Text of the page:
Today Ali took me riding. It’s been a few years since I’ve been in the saddle, but as soon as jeans hit leather it all came rushing back. Shoulders, hips, ankles in line. Heels down. Look where you want to go. My aunt’s voice saying, “Relax the (w)hole.”
I have such an immense respect for my sister. Like me, she has found and chosen a career path that she loves. Despite the long hours, lack of recognition and low income, she spends each day perfecting the elements of her world she can control. As I walk through the several barns on the property, I know when I enter hers; I can literally feel the sense of dedication and love she puts into her work. It shows in the cleanliness of the barn, the organized and labeled tack, the healthy look of the horses. I know she spends the extra time to make sure everything is done right.
I spent the morning doing paperwork, going to the post office, sorting through loose ends. Without complaint she is my chauffeur; we get lunch and complete my errands. By the time we are done it is nearly three o’clock, and we head to the barn. As soon as we turn off the highway, we are in her world. Any sense of ‘older sister’ immediately fades. I am in her capable hands. I lag behind, watching her assume a quiet confidence I know she finds here in this space. I can feel by extension my step get lighter, a wave of happiness. I find such joy in knowing she has this place, this small part of the world that gives her a sense of responsibility, courage, work ethic, motivation. Her horse, Dezi, seems to know the peculiar sound of her footsteps and cranes her head, searching. She takes a while to warm up to me, but we make friends. Maple oat cookies help.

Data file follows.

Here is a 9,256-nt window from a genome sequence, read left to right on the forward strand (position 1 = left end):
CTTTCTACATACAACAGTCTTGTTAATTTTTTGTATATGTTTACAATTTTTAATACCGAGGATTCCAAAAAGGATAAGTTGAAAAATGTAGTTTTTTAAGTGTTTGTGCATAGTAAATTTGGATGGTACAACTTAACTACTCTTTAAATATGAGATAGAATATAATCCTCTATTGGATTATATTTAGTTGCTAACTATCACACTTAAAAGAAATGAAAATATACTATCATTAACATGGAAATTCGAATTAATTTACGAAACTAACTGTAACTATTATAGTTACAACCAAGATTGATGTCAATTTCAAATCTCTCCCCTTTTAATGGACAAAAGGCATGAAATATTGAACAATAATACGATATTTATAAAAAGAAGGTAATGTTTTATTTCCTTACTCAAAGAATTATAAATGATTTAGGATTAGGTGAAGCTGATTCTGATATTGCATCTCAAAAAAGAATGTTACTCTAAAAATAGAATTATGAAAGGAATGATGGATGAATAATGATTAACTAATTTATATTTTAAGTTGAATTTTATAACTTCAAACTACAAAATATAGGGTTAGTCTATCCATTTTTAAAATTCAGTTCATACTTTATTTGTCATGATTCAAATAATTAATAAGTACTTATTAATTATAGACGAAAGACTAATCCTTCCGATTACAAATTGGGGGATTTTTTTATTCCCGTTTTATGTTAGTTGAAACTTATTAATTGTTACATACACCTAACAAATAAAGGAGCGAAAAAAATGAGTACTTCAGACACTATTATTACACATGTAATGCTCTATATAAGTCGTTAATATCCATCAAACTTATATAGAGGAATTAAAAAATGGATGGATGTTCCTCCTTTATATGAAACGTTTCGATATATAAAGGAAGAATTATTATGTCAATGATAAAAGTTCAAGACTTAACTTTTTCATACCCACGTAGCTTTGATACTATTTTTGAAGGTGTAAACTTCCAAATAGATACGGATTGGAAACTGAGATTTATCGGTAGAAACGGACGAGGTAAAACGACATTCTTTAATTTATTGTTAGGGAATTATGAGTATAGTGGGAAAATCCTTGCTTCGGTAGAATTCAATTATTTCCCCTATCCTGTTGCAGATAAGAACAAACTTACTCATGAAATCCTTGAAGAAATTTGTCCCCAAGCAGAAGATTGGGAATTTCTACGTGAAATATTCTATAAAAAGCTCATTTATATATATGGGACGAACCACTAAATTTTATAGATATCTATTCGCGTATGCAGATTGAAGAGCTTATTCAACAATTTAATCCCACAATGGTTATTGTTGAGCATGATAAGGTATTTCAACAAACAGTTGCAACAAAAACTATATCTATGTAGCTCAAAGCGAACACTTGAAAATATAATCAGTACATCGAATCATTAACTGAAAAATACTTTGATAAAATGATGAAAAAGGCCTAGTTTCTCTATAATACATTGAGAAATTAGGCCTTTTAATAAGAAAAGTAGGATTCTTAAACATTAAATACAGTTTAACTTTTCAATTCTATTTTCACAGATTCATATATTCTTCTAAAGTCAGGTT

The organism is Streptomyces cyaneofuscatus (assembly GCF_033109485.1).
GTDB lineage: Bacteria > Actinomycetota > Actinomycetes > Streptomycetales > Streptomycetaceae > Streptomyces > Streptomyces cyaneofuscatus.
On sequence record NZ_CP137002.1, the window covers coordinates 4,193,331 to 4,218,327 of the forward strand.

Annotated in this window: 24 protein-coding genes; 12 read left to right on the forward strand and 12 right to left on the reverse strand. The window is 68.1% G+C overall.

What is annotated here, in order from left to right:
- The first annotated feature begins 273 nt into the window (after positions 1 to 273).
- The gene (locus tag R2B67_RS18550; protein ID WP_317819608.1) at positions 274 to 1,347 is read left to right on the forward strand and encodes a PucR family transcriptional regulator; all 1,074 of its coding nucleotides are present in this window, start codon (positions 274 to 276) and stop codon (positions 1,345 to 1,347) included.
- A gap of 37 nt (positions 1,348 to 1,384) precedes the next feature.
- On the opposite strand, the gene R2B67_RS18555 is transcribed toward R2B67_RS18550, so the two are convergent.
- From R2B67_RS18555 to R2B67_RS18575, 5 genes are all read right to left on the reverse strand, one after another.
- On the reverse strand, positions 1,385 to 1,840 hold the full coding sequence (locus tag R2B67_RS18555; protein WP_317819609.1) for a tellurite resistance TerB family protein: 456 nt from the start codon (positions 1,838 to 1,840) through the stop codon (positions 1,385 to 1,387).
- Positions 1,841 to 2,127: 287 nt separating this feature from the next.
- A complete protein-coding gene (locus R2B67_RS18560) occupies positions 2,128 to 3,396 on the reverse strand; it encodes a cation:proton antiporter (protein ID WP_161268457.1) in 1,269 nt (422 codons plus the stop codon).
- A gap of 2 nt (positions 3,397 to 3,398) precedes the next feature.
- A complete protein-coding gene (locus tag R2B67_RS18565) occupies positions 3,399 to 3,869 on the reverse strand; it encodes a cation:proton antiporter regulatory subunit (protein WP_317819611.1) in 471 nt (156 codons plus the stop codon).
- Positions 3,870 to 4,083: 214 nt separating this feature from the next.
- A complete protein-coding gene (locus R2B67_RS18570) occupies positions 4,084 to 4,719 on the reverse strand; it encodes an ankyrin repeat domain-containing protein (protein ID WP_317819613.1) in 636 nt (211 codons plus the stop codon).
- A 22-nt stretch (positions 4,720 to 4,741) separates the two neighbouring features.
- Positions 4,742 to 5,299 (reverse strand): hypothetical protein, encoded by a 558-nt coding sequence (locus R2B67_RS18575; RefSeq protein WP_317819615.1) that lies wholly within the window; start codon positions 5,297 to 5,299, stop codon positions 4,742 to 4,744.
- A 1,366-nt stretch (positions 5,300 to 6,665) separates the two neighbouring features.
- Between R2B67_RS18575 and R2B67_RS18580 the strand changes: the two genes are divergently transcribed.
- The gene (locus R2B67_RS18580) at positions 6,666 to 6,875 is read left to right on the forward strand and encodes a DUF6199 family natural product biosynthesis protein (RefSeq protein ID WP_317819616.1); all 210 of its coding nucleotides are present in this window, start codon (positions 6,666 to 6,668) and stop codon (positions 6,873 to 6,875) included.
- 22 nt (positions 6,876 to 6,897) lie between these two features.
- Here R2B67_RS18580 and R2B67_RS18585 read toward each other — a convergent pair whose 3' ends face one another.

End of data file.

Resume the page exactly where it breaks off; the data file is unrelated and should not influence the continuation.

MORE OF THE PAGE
We spend the day riding in the fields, up the road to look at neighboring goats and cows, the flocks of geese that have landed everywhere on their journey south. There is no one else around. It’s peaceful. We break the silence with peals of laughter at silly jokes, little things only sisters share. It’s so good to spend time with her.
In the arena she lets me urge Dezi into a trot, after scolding me for trying it in the pasture. “There are holes!” she yells from a few yards behind me. I make her laugh, passing her doing the Gagnam-style dance move with my arms, almost falling out of the saddle as I miss a post and crack up. She catches it all on video.
All in all, a great day. I’m filled with a sense of awe for my sister who has found this valuable place in the world. I’m also realizing our similarities, reveling in them, glad that we are so similar in the way we work. I think we both thrive in a leadership role, whether or not we seek it out. She has a quiet power to her that I respect, love, appreciate. I hope we have more time to explore our other similarities. It’s so easy to see the differences that sometimes the things we have in common get overlooked.
We spent the ride home belting the soundtrack to Wicked at the top of our lungs, me cracking up while she changed parts every other line, making it impossible to sing along. No matter. Now that I’ve seen the musical (right before I left Seattle Laura and I went to see it at the Paramount) I actually know some of the words. I’m happy to sing back-up.
Love you, sis.